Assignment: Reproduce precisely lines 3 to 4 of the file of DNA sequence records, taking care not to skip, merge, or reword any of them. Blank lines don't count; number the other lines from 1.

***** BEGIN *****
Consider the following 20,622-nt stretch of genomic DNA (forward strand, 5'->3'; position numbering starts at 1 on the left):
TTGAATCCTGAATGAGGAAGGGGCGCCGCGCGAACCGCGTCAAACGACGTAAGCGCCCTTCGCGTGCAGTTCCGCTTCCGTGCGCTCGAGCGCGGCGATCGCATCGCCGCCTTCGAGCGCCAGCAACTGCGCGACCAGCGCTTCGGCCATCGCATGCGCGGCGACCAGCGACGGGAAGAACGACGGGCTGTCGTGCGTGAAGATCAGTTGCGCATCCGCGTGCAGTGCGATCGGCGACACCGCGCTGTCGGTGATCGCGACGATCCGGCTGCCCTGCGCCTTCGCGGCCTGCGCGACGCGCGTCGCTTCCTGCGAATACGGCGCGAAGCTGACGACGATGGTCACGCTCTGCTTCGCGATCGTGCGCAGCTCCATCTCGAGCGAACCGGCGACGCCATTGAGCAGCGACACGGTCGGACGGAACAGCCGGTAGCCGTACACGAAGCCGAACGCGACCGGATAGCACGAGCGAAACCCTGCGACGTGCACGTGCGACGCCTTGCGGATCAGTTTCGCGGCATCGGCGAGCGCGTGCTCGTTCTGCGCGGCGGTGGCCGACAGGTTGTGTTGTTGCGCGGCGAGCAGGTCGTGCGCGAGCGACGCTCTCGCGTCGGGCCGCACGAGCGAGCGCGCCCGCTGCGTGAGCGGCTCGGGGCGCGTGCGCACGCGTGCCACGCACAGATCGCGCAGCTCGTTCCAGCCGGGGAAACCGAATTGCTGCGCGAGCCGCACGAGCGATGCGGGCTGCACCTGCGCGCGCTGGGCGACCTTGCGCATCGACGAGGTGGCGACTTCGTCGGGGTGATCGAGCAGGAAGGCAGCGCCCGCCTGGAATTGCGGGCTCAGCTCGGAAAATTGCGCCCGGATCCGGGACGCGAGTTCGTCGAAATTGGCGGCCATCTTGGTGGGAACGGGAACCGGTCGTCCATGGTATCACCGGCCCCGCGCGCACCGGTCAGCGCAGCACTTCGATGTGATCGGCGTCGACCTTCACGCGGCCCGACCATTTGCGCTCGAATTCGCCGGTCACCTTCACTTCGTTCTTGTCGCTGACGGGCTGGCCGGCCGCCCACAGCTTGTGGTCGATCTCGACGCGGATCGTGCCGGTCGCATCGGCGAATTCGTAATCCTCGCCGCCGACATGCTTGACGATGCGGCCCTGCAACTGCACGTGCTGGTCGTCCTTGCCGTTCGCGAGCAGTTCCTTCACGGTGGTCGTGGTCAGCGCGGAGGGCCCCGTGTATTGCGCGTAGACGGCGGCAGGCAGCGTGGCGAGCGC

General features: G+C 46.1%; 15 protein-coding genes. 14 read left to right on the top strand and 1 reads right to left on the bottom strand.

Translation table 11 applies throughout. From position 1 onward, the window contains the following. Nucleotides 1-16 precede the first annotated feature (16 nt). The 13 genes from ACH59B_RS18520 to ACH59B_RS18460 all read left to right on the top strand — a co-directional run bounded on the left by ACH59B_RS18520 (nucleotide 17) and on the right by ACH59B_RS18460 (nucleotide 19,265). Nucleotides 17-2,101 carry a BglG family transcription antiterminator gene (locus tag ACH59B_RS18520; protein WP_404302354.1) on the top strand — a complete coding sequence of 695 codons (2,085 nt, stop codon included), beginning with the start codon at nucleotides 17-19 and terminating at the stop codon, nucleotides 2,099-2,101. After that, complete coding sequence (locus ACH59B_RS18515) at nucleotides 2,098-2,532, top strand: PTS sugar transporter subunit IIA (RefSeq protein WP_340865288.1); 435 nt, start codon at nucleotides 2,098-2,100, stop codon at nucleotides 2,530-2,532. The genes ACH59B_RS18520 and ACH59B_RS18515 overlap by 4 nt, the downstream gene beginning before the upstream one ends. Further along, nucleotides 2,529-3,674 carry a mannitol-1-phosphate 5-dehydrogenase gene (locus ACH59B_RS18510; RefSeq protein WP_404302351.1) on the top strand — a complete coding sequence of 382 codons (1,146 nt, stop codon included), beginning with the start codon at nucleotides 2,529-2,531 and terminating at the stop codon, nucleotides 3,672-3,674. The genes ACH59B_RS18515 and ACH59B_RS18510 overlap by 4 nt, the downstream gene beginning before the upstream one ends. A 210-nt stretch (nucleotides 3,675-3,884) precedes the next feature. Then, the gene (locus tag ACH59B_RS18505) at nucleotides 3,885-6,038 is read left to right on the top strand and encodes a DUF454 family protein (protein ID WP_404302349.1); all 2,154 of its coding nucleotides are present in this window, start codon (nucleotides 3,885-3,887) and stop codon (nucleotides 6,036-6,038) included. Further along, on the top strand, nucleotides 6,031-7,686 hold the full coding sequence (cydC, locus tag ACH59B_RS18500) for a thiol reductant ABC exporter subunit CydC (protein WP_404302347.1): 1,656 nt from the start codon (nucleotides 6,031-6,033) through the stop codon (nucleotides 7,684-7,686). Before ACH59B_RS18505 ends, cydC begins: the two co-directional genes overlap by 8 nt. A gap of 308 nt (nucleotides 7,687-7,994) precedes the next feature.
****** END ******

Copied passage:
General features: G+C 46.1%; 15 protein-coding genes. 14 read left to right on the top strand and 1 reads right to left on the bottom strand.

Translation table 11 applies throughout. From position 1 onward, the window contains the following. Nucleotides 1-16 precede the first annotated feature (16 nt). The 13 genes from ACH59B_RS18520 to ACH59B_RS18460 all read left to right on the top strand — a co-directional run bounded on the left by ACH59B_RS18520 (nucleotide 17) and on the right by ACH59B_RS18460 (nucleotide 19,265). Nucleotides 17-2,101 carry a BglG family transcription antiterminator gene (locus tag ACH59B_RS18520; protein WP_404302354.1) on the top strand — a complete coding sequence of 695 codons (2,085 nt, stop codon included), beginning with the start codon at nucleotides 17-19 and terminating at the stop codon, nucleotides 2,099-2,101. After that, complete coding sequence (locus ACH59B_RS18515) at nucleotides 2,098-2,532, top strand: PTS sugar transporter subunit IIA (RefSeq protein WP_340865288.1); 435 nt, start codon at nucleotides 2,098-2,100, stop codon at nucleotides 2,530-2,532. The genes ACH59B_RS18520 and ACH59B_RS18515 overlap by 4 nt, the downstream gene beginning before the upstream one ends. Further along, nucleotides 2,529-3,674 carry a mannitol-1-phosphate 5-dehydrogenase gene (locus ACH59B_RS18510; RefSeq protein WP_404302351.1) on the top strand — a complete coding sequence of 382 codons (1,146 nt, stop codon included), beginning with the start codon at nucleotides 2,529-2,531 and terminating at the stop codon, nucleotides 3,672-3,674. The genes ACH59B_RS18515 and ACH59B_RS18510 overlap by 4 nt, the downstream gene beginning before the upstream one ends. A 210-nt stretch (nucleotides 3,675-3,884) precedes the next feature. Then, the gene (locus tag ACH59B_RS18505) at nucleotides 3,885-6,038 is read left to right on the top strand and encodes a DUF454 family protein (protein ID WP_404302349.1); all 2,154 of its coding nucleotides are present in this window, start codon (nucleotides 3,885-3,887) and stop codon (nucleotides 6,036-6,038) included. Further along, on the top strand, nucleotides 6,031-7,686 hold the full coding sequence (cydC, locus tag ACH59B_RS18500) for a thiol reductant ABC exporter subunit CydC (protein WP_404302347.1): 1,656 nt from the start codon (nucleotides 6,031-6,033) through the stop codon (nucleotides 7,684-7,686). Before ACH59B_RS18505 ends, cydC begins: the two co-directional genes overlap by 8 nt. A gap of 308 nt (nucleotides 7,687-7,994) precedes the next feature.